Statistics meets environment

HYDERABAD: Hyderabad, one of the country’s most polluted cities, is playing host to the 22nd Annual Conference of The International Environmetrics Society from Jan 3-6. Jointly organised by th

Published: 04th January 2012 12:41 AM  |   Last Updated: 16th May 2012 06:07 PM   |  A+A-

HYDERABAD: Hyderabad, one of the country’s most polluted cities, is playing host to the 22nd Annual Conference of The International Environmetrics Society from Jan 3-6. Jointly organised by the CR Rao Advanced Institute of Mathematics, Statistics and Computer Science (AIMSCS) and University of Hyderabad, over 70 foreign and national delegates will grace the occasion and present over 130 papers highlighting problems and solutions related to environmental conservation.

The delegates, mostly mathematicians, statisticians and environmental scientists will also use the occasion to seek co-operation and research assistance from like-minded individuals and organisations.

The topic for this year’s conference is ‘Environmental challenges facing Developing and Developed countries in a globalised world: Quantitative approaches to Comprehensive Solutions’.

“Statistics help predict the probability of occurrence based on patterns of data available. This helps create solutions in a scientific manner through an interdisciplinary approach,” said Dr SB Rao, Director, CR Rao AIMSCS. “It is in this context that data analysis and assimilation of quality data become the need of the hour, especially in a developing country like India.”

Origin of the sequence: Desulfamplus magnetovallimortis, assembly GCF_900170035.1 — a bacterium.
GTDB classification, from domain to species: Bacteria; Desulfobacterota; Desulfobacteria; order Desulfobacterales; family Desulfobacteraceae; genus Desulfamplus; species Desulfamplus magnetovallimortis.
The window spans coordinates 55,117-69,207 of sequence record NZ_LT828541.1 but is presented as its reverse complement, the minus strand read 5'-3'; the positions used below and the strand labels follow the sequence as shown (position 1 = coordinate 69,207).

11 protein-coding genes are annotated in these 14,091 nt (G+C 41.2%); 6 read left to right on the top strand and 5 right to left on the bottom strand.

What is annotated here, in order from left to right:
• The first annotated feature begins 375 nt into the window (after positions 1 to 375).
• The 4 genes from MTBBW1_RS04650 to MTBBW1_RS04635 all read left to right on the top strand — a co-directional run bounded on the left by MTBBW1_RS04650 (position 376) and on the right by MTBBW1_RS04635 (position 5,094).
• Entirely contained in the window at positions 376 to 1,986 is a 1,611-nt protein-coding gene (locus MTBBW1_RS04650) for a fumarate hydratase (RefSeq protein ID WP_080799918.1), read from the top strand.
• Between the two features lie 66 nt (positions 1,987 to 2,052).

Dr Rao highlighted the importance of interplay of elements such as air, water, Earth, fire and atmosphere and spoke of how the conference would revolve on aspects related to these elements to handle environmental problems.

Prof Tata Subbarao, Professor, University of Manchester, was also present on the occasion and stated that both developing and developed countries are faced with similar environmental problem and solutions; but it was proper implementation that made the difference. “Analysing social statistics and implementing them efficiently will help regulate dynamic changes in the environment”, he said.

“With Hyderabad being only the second Asian city ever (the first was in China four years ago) to host this conference, it gives an opportunities for local and young scientists to interact with their experienced foreign counterparts and put global solutions to local use.”

Like the case of Narjes Kolahchi of the Department of Biology, National Laboratory of Industrial Microbiology, Alzahra University, Tehran, Iran who is here to present her findings on the genus Rhodococcus which has been found to be suitable for bio-remediation of polluted sites thanks to its ability to degrade toxic xenobiotics including phenol.

She is hopeful her findings will prove to be of use to remedy environmental pollution in developing countries such as India.

Prof Subbarao also mentioned that the subjects discussed and solutions offered at the conference would be published in the Journal of Environmental Statistics of University of California, as well as offered to various governmental bodies in India and abroad to further the cause of environment protection.

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